Running is a very popular pastime for many people, and why wouldn’t it be? Running is a relatively cheap sport, you can do it at your own pace, and you can do it in groups or on your own! Running is one of the very few sports that athletes can be very selective about in regards to how they do it.
Running is very beneficial to our health. Not only can it make you happier, but it can also help us maintain a healthy weight, improve our joints and muscles, and get us outside! However, running can sometimes cause sore muscles, tightness, cramping and injury. Practicing a diligent warmup and cool down routine is very beneficial to anyone who runs, regardless of how frequently.
Another great habit to start practicing alongside your running is yoga, which can help to relax the muscles, stretch out tight areas, and help our bodies come back down.
If you’re new to yoga, here are 3 yoga poses that are perfect for runners:
- Standing Wide-Legged Forward Fold
When we think about running, we tend to think about our feet, but there is so much more to it than that! For this yoga pose, runners will feel the stretch in their hips and hamstrings.
Individuals should stand with their legs a little bit further than shoulder-width apart. Turn your heels slightly outward, so that your feet point slightly inward. Breathing in, reach your arms out to the sides to form a capital letter “T” and inhale. Exhale as you slowly begin to fold forward, bringing your hands to the floor. (You can also use a yoga block if you’d like). Make sure that your spine is straight, and your head is hanging downward.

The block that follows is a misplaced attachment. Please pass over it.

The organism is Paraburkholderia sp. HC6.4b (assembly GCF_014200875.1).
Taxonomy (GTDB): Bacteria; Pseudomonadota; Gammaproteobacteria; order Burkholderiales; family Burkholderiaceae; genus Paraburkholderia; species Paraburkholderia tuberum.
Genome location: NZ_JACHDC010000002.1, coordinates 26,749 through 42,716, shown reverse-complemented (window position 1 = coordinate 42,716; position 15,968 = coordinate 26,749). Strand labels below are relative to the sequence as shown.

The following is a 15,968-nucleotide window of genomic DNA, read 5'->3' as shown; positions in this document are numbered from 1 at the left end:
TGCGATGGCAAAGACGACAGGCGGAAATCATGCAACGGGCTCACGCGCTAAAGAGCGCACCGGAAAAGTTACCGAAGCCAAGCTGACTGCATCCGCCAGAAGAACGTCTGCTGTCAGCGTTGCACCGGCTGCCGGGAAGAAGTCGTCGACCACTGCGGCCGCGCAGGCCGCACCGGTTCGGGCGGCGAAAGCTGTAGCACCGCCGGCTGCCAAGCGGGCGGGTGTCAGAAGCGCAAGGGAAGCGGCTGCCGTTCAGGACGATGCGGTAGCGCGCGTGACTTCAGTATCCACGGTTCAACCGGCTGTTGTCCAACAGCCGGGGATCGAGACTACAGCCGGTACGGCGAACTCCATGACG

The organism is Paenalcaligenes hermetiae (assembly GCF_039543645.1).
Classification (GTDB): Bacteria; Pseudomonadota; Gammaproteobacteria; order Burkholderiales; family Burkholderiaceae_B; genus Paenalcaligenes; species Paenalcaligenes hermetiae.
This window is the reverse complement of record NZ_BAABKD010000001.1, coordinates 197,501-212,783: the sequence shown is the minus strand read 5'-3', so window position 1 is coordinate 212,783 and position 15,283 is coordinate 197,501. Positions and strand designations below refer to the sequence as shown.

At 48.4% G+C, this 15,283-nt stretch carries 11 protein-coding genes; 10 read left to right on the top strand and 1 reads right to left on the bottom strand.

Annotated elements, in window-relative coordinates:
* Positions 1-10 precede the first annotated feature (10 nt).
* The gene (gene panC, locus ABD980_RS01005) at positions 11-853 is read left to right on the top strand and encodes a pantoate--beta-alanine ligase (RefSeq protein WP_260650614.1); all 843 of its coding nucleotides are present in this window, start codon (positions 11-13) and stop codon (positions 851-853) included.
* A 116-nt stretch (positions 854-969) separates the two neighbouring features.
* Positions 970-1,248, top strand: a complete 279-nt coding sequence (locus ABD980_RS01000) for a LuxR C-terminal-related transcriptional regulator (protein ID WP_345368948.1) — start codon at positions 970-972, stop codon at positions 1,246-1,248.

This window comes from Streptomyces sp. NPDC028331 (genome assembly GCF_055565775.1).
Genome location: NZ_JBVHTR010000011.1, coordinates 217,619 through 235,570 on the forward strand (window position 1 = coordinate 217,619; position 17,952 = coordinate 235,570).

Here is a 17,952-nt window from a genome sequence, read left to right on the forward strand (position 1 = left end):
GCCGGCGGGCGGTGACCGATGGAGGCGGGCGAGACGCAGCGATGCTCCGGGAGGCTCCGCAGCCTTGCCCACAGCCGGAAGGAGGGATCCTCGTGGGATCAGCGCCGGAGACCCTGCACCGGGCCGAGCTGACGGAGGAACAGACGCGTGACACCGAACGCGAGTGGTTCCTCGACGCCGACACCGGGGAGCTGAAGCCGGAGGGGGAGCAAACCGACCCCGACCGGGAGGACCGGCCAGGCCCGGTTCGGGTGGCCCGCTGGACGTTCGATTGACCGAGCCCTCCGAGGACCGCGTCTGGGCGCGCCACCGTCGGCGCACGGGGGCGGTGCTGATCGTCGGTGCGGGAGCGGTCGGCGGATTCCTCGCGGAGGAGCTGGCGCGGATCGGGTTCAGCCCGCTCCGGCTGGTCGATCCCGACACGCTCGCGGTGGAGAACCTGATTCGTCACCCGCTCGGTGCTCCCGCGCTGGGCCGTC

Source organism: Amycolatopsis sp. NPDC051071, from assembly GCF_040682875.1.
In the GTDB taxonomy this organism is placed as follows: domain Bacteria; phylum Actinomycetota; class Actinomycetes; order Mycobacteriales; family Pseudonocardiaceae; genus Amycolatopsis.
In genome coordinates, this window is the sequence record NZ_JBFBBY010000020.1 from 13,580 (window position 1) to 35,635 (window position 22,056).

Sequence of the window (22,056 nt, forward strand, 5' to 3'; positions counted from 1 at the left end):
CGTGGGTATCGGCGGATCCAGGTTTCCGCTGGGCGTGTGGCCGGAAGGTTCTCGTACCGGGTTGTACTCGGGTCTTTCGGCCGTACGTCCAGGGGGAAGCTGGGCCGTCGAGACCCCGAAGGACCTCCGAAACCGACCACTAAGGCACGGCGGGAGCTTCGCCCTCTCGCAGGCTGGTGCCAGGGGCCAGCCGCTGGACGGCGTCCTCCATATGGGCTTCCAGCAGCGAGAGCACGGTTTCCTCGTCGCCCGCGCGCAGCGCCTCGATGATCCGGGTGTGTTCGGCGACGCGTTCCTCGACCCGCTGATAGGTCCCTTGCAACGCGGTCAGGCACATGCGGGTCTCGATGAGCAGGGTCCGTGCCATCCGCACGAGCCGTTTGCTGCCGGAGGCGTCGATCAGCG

After 4-5 breaths, use your ab muscles to slowly roll your body up again to an upright position. Bring your feet together, and repeat as necessary. Remember that your knees should never be fully-locked; keep them slightly bent throughout.
- Figure 4 Pose
This yoga pose is fairly popular, as it hits a lot of spots and is fairly easy to do. This pose will help to open up and stretch the outer hips, as well as the inner thighs.
Begin by lying on your mat, with your abs working to press your back into the mat. Bring both knees up to your chest so that they form a 90-degree angle. (Use a mirror if you need guidance). Lift your right leg and place your ankle on top of your left thigh. Lace your fingers together and wrap them around the left thigh, and gently pull toward your chest.
The shape of your legs should look like the number 4 if you’re doing it correctly. Stay in this position for 4-5 breaths, and flex the foot to feel more of a stretch if necessary. Those with knee problems can ease the ankle of the “4 shape” for comfort.
- Seated Forward Fold
This stretch can be difficult for some individuals, so be sure to pay attention to how your body feels and ease up to avoid over stretching. This yoga pose will help to elongate the spine and stretch the hamstrings and back.
Sit on your mat with your legs out straight in front of you. Tighten your stomach muscles to give yourself some added support. Sit up tall and inhale, while raising your arms up to the ceiling. As you breathe out, slowly start to lean forward and use your arms to reach for your toes.
If you can, allow your arms to rest on your thighs, ankles, or shins, depending on your level of flexibility. Every time you breathe in, try to stretch a little bit further to elongate the spine even more. While running, the constant pounding of feet to pavement may shorten the spine, which is why this yoga pose can be very beneficial. Stay here as long as you’re comfortable, to get the best stretch possible, and feel free to wiggle your legs and flex your feet to get that extra stretch in.
For runners, the movements that you do before and after a run are just as important as doing the actual activity. If you are new to yoga, there are lots of yoga accessories available that can help you gradually become more comfortable and more flexible in each position.
If you’re looking for more ways to assist the different body parts that you use while running, consider braces optimal for running to protect and prevent injuries from occurring. Even if you don’t need a supportive brace, these yoga stretches will help keep active and healthy.